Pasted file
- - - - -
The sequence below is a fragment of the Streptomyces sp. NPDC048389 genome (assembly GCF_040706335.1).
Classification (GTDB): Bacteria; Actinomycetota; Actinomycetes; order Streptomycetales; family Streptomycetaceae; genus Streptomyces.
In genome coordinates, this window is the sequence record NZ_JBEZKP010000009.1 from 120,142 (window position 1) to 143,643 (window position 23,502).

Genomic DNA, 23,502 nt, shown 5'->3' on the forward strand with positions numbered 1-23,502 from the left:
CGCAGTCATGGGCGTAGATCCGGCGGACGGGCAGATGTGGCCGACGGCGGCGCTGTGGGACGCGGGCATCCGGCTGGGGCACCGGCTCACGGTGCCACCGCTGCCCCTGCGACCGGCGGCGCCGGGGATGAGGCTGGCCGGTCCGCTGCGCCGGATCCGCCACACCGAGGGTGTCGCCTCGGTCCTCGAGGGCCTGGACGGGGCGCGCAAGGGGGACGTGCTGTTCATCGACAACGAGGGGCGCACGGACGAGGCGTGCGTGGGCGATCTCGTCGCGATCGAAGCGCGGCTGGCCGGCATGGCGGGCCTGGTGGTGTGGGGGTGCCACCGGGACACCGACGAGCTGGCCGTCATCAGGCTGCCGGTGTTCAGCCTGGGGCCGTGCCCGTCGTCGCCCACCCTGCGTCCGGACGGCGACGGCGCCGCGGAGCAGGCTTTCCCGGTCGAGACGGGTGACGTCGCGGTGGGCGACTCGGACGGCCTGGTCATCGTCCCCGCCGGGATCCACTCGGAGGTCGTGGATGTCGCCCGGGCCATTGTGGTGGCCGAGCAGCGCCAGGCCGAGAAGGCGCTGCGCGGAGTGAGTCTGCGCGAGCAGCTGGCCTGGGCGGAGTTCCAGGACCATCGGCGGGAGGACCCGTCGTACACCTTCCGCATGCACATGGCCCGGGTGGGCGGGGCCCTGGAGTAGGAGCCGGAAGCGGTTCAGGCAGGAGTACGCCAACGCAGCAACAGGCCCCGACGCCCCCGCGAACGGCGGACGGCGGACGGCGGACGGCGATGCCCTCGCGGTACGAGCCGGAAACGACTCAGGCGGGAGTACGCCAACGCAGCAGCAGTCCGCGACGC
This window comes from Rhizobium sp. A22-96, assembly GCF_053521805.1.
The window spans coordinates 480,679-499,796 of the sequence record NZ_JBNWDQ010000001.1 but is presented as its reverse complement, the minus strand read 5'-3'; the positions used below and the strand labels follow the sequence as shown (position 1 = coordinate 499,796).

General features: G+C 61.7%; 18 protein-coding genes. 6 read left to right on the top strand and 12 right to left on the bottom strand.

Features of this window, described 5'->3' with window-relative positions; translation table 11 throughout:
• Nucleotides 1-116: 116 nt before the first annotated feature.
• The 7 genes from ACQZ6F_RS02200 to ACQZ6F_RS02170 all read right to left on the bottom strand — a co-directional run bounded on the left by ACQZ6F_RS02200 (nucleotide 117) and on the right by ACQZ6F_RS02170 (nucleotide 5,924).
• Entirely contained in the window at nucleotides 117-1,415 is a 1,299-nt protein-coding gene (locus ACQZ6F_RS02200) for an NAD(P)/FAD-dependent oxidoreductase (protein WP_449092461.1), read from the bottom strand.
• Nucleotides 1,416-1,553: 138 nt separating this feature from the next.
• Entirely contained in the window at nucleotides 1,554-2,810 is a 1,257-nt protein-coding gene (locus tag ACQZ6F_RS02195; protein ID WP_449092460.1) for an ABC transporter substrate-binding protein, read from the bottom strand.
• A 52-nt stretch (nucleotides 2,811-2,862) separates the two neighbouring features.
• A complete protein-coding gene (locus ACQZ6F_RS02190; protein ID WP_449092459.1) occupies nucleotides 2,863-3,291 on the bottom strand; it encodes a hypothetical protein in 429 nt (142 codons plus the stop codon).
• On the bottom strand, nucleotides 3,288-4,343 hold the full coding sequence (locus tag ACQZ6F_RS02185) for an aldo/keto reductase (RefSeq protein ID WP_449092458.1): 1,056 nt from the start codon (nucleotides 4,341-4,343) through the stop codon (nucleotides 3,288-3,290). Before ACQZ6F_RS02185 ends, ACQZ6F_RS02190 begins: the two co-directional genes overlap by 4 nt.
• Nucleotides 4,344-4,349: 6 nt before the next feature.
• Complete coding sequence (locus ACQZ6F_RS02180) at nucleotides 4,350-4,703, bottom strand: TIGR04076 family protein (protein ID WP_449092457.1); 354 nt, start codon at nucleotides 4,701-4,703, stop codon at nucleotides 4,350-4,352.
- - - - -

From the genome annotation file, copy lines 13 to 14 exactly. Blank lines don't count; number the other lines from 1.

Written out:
• Nucleotides 1,416-1,553: 138 nt separating this feature from the next.
• Entirely contained in the window at nucleotides 1,554-2,810 is a 1,257-nt protein-coding gene (locus tag ACQZ6F_RS02195; protein ID WP_449092460.1) for an ABC transporter substrate-binding protein, read from the bottom strand.